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Following last week's Suggested Users List update, microblogging king brings another useful toolTwitter updated its site on Tuesday evening to now provide, alongside worldwide trends, local trending topics that display what users are talking most about in your particular area.
For now, Twitter offers either trends in any of six countries--Brazil, Canada, Ireland, Mexico, the United Kingdom, and the United States--or in any of 15 cities, which include São Paulo, Brazil and London in addition to the most prominent U.S. cities.
Twitter presents a couple visions of how local trends could make the site a more useful tool for following the pulse of the planet:
"The big events that come up around the world will always become a global conversation, but what about the big events that only happen in your world that only matter to those around you? Or the slight differences in the way Californians perceive an event, like Obama's election victory, versus those [in] São Paulo, Brazil?"
This is the second moderate update to come to Twitter in the last week. This past Friday, Twitter completely overhauled its Suggested Users Lists to recommend tweeters based on category, instead of just popularity.
It is suspected that Twitter will continue rolling out a series of revisions and additions to enhance its microblogging service, which suffered a severe drop in growth last fall, following its blinding rise to prominence in the spring just a few months prior.
According to the latest study from RJMetrics Inc., online metric analysis software developer, only 17% of the Twitter's roughly 75 million user accounts were active last month. About 80% of Twitter users have tweeted less than ten times.
If Twitter wants to improve those numbers, it not only has to expand its site's services, but it has to show users why they should be using the site, period.
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What is Twitter?
Twitter is an online information network that allows anyone with an account to post 140 character messages, called tweets. It is free to sign up. Users then follow other accounts which they are interested in, and view the tweets of everyone they follow in their "timeline." Most Twitter accounts are public, where one does not need to approve a request to follow, or need to follow back. This makes Twitter a powerful "one to many" broadcast platform where individuals, companies or organizations can reach millions of followers with a single message. Twitter is accessible from Twitter.com, our mobile website, SMS, our mobile apps for iPhone, Android, Blackberry, our iPad application, or 3rd party clients built by outside developers using our API. Twitter accounts can also be private, where the owner must approve follower requests.
Where did the idea for Twitter come from?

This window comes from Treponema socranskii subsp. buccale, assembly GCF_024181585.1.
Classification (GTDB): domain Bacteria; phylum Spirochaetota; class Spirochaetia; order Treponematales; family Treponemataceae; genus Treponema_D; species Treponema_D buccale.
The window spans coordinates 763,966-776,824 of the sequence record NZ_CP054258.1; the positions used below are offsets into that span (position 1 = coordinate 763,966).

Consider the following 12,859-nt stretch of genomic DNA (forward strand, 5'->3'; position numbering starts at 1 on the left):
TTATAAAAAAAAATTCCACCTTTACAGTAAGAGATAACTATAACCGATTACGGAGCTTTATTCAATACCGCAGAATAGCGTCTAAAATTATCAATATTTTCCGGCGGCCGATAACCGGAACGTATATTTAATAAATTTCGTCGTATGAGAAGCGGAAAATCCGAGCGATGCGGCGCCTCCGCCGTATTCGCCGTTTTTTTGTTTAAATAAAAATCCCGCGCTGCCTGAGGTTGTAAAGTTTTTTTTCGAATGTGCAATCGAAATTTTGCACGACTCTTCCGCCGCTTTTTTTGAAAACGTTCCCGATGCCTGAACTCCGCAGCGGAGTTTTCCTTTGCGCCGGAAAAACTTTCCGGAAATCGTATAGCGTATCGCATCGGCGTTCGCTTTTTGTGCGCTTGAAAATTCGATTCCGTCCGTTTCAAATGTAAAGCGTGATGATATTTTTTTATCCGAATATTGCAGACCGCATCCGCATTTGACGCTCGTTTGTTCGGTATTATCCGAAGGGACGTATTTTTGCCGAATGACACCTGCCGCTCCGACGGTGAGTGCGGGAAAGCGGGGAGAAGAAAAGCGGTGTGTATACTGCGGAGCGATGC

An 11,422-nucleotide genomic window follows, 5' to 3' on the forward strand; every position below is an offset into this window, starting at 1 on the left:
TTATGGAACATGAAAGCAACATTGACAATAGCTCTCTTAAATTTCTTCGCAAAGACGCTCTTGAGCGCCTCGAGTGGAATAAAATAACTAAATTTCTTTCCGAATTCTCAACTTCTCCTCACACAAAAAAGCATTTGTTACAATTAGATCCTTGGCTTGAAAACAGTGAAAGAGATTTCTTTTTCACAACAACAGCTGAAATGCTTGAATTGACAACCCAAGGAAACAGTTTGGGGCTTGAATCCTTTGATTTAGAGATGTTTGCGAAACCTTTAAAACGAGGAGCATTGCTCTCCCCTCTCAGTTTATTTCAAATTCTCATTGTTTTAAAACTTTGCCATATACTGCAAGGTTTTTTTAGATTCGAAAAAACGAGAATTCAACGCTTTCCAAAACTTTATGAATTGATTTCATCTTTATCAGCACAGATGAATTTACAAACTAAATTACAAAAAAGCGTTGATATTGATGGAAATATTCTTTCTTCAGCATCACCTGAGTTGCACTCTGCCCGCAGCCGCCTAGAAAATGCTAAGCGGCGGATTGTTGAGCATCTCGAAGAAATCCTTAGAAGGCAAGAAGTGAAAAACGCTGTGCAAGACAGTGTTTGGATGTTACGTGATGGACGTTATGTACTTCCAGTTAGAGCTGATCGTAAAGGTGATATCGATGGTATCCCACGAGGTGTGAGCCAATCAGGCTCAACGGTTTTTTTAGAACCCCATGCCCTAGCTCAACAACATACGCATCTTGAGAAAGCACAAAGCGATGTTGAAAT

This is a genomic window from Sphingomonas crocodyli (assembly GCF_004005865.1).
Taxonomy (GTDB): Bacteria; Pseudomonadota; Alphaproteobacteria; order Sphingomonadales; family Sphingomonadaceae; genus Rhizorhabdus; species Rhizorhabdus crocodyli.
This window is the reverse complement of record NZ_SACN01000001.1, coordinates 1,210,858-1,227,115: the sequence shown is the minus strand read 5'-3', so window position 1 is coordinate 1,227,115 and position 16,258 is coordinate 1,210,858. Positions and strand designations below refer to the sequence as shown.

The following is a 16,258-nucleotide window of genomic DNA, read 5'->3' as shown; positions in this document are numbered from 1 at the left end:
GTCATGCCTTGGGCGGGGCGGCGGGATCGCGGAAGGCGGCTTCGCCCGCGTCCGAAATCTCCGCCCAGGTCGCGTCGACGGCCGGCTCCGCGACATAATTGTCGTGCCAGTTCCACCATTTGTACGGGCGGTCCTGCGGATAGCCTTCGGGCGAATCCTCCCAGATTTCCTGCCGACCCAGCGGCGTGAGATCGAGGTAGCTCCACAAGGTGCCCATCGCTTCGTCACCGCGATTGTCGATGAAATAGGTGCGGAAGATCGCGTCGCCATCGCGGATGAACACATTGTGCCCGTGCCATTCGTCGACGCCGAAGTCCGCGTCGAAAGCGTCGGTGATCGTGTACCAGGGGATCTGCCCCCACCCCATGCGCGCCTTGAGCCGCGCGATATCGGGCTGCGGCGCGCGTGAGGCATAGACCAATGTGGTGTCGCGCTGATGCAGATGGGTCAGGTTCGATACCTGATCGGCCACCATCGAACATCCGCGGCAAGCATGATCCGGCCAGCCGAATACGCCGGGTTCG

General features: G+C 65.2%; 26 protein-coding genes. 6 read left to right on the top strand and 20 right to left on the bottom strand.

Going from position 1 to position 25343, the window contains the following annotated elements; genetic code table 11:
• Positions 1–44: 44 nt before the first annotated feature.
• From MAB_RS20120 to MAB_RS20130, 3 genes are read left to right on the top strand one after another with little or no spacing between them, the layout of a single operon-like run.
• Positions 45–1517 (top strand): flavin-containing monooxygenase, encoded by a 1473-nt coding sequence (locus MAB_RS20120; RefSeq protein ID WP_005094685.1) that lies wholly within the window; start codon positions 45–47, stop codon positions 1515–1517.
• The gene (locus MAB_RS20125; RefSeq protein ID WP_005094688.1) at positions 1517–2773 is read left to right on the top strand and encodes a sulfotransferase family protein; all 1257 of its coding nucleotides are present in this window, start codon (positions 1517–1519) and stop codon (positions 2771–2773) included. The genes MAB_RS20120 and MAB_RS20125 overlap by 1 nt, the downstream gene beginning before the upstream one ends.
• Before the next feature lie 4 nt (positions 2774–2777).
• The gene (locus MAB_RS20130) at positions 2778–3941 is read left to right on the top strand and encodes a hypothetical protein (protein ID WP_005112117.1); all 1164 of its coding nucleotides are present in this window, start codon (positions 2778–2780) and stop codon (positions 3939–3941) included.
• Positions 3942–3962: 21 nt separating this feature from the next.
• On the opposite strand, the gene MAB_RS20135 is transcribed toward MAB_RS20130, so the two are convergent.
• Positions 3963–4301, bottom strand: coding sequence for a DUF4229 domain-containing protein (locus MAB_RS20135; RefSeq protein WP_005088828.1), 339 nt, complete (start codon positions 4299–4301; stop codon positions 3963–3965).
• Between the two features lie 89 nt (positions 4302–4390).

Twitter started as an internal project within the podcasting company Odeo. Jack Dorsey, and engineer, had long been interested in status updates. Jack developed the idea, along with Biz Stone, and the first prototype was built in two weeks in March 2006 and launched publicly in August of 2006. The service grew popular very quickly and it soon made sense for Twitter to move outside of Odea. In May 2007, Twitter Inc was founded.
How is Twitter built?
Our engineering team works with a web application framework called Ruby on Rails. We all work on Apple computers except for testing purposes.
We built Twitter using Ruby on Rails because it allows us to work quickly and easily--our team likes to deploy features and changes multiple times per day. Rails provides skeleton code frameworks so we don't have to re-invent the wheel every time we want to add something simple like a sign in form or a picture upload feature.
How do you make money from Twitter?
There are a few ways that Twitter makes money. We have licensing deals in place with Google, Yahoo!, and Microsoft's Bing to give them access to the "firehose" - a stream of tweets so that they can more easily incorporate those tweets into their search results.
In Summer 2010, we launched our Promoted Tweets product. Promoted Tweets are a special kind of tweet which appear at the top of search results within Twitter.com, if a company has bid on that keyword. Unlike search results in search engines, Promoted Tweets are normal tweets from a business, so they are as interactive as any other tweet - you can @reply, favorite or retweet a Promoted Tweet.
At the same time, we launched Promoted Trends, where companies can place a trend (clearly marked Promoted) within Twitter's Trending Topics. These are especially effective for upcoming launches, like a movie or album release.
Lastly, we started a Twitter account called @earlybird where we partner with other companies to provide users with a special, short-term deal. For example, we partnered with Virgin America for a special day of fares on Virginamerica.com that were only accessible through the link in the @earlybird tweet.
What's next for Twitter?
We continue to focus on building a product that provides value for users.
We're building Twitter, Inc into a successful, revenue-generating company that attracts world-class talent with an inspiring culture and attitude towards doing business.